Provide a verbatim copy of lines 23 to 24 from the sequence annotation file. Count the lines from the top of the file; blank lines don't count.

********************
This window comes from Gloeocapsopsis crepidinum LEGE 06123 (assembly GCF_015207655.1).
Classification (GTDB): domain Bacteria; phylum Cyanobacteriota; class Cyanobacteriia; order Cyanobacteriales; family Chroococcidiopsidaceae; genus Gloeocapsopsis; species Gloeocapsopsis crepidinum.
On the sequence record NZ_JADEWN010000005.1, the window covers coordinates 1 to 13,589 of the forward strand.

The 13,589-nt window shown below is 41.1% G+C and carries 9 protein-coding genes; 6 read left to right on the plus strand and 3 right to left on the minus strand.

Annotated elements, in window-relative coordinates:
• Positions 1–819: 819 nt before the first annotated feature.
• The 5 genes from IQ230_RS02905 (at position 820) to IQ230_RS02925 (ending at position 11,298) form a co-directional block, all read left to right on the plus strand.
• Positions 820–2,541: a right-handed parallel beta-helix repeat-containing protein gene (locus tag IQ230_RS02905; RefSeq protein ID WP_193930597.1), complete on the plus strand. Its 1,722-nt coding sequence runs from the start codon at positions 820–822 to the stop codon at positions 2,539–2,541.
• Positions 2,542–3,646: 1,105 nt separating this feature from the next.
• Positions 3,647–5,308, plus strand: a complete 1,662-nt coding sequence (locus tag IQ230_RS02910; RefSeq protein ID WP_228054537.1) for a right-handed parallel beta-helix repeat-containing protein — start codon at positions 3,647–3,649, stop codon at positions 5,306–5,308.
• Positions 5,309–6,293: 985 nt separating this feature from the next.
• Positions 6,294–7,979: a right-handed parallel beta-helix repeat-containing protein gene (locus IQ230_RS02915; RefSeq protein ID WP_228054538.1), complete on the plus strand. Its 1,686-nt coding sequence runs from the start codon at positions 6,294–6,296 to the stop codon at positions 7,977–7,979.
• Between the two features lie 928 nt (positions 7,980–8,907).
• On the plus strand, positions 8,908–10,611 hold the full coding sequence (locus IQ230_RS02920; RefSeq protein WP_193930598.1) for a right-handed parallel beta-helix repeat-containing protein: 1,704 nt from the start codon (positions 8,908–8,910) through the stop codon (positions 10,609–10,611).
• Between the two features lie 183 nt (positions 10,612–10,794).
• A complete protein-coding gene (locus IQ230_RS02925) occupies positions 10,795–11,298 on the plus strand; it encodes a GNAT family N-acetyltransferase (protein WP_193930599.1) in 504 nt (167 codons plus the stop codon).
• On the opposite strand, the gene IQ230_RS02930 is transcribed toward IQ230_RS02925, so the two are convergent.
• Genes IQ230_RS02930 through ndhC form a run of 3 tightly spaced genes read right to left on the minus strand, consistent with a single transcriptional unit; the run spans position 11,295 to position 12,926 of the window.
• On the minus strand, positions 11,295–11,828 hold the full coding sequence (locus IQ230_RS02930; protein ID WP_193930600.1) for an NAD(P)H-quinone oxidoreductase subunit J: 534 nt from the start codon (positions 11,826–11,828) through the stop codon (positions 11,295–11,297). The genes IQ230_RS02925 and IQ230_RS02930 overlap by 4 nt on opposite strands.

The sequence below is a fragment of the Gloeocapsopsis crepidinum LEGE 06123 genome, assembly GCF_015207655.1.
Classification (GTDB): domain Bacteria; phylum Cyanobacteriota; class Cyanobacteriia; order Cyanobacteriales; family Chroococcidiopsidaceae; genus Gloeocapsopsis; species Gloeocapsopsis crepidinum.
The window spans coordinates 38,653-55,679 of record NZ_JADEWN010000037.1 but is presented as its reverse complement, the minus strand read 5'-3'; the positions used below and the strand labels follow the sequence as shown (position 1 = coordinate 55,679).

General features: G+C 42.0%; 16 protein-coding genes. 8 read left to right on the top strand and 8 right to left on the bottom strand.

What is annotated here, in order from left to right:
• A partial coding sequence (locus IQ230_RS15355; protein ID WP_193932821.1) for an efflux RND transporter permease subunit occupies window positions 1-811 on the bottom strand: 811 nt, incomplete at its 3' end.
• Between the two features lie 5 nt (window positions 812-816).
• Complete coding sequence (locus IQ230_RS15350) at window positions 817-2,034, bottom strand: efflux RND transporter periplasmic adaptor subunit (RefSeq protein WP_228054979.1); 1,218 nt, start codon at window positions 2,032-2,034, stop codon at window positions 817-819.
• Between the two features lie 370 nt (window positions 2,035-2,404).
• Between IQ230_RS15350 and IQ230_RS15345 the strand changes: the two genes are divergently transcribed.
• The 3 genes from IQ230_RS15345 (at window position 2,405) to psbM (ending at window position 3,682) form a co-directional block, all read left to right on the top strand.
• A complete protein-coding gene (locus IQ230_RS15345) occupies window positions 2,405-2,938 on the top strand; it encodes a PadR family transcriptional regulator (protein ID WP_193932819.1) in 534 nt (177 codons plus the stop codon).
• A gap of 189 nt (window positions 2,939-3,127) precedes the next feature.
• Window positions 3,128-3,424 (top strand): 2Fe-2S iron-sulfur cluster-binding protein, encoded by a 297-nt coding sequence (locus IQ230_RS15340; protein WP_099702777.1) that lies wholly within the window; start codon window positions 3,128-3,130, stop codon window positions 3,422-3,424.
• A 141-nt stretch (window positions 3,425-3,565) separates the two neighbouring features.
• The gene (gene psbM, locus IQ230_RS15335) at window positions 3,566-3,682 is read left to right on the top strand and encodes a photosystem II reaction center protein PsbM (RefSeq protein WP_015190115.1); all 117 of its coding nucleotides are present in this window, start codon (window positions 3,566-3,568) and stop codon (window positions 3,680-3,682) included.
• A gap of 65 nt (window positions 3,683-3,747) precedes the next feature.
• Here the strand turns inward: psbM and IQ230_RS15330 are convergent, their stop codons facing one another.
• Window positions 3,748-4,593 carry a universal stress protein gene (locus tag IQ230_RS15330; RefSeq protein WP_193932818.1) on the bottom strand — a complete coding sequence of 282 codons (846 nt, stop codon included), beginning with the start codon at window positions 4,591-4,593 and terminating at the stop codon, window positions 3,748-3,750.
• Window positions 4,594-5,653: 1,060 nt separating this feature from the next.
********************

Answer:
General features: G+C 42.0%; 16 protein-coding genes. 8 read left to right on the top strand and 8 right to left on the bottom strand.

What is annotated here, in order from left to right: